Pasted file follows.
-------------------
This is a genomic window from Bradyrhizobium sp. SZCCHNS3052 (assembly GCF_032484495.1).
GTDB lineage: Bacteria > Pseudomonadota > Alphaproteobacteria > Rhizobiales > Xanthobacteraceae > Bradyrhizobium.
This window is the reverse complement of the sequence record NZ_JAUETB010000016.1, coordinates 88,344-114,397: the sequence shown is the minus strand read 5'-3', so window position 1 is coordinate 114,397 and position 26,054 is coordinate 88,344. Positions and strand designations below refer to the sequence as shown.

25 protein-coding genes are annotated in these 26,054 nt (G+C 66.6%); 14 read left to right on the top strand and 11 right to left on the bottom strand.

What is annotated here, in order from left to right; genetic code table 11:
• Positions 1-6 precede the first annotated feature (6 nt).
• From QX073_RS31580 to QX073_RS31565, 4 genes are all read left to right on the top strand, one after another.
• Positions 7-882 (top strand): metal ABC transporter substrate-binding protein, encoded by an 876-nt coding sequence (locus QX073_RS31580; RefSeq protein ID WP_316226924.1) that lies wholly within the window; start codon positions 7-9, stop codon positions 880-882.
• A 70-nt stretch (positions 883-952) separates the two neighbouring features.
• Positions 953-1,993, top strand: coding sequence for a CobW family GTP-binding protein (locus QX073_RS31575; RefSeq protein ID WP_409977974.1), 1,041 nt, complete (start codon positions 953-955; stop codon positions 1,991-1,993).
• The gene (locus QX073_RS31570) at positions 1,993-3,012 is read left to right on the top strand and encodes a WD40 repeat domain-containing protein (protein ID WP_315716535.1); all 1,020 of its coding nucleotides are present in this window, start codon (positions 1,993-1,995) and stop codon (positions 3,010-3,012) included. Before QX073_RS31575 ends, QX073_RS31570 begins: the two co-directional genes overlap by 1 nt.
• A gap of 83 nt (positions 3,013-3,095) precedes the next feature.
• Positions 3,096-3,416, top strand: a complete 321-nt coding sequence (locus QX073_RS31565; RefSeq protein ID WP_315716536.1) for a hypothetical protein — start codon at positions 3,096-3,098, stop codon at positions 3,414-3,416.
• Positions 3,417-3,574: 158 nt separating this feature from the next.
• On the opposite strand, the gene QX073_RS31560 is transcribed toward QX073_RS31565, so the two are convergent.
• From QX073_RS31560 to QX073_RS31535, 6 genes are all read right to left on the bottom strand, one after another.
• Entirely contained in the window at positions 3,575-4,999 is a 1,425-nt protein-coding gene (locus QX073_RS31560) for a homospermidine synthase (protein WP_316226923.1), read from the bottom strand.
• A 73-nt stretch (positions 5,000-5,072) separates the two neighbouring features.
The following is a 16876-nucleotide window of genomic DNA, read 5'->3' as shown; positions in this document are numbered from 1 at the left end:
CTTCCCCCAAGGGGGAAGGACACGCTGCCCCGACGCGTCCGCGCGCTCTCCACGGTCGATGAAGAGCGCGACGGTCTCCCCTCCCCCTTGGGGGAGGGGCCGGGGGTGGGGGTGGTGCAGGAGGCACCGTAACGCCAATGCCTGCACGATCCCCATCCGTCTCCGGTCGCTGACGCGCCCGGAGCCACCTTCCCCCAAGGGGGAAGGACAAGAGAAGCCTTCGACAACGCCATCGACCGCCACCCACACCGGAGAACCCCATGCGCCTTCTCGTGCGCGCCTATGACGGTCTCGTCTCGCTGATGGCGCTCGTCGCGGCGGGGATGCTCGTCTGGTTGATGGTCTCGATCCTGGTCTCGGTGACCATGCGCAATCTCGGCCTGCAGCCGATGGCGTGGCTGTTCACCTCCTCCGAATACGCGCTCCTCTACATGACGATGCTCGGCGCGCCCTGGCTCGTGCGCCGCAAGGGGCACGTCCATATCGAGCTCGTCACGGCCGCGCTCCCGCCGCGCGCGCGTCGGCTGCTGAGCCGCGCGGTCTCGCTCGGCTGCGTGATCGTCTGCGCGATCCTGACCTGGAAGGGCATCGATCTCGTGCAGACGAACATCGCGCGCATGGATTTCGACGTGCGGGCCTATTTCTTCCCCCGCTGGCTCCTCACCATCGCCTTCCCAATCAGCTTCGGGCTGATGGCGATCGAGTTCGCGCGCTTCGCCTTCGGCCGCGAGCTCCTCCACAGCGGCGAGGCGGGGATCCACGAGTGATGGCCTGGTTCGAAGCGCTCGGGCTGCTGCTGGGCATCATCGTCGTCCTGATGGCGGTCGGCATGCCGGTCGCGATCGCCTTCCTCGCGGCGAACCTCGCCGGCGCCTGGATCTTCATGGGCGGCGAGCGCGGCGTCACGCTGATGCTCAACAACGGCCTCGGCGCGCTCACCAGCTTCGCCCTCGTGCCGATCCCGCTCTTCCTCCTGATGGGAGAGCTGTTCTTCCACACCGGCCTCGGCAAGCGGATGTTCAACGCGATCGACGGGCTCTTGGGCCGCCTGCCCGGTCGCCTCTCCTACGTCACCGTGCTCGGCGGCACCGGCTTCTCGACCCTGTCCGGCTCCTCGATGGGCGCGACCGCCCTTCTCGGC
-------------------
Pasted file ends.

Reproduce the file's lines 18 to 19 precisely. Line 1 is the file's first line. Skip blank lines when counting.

• A 73-nt stretch (positions 5,000-5,072) separates the two neighbouring features.
The following is a 16876-nucleotide window of genomic DNA, read 5'->3' as shown; positions in this document are numbered from 1 at the left end: